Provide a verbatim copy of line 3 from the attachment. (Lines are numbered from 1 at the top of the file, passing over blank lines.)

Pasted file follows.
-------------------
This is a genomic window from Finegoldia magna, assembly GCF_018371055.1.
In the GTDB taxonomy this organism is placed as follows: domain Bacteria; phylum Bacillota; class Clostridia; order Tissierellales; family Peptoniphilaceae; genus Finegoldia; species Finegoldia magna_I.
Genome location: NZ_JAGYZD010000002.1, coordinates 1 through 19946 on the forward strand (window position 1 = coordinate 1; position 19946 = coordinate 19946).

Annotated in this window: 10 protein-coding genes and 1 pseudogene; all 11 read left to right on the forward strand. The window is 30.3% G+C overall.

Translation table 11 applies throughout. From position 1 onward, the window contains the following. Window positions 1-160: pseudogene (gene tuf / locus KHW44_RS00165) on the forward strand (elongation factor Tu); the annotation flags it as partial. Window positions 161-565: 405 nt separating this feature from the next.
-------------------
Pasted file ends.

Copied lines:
Genome location: NZ_JAGYZD010000002.1, coordinates 1 through 19946 on the forward strand (window position 1 = coordinate 1; position 19946 = coordinate 19946).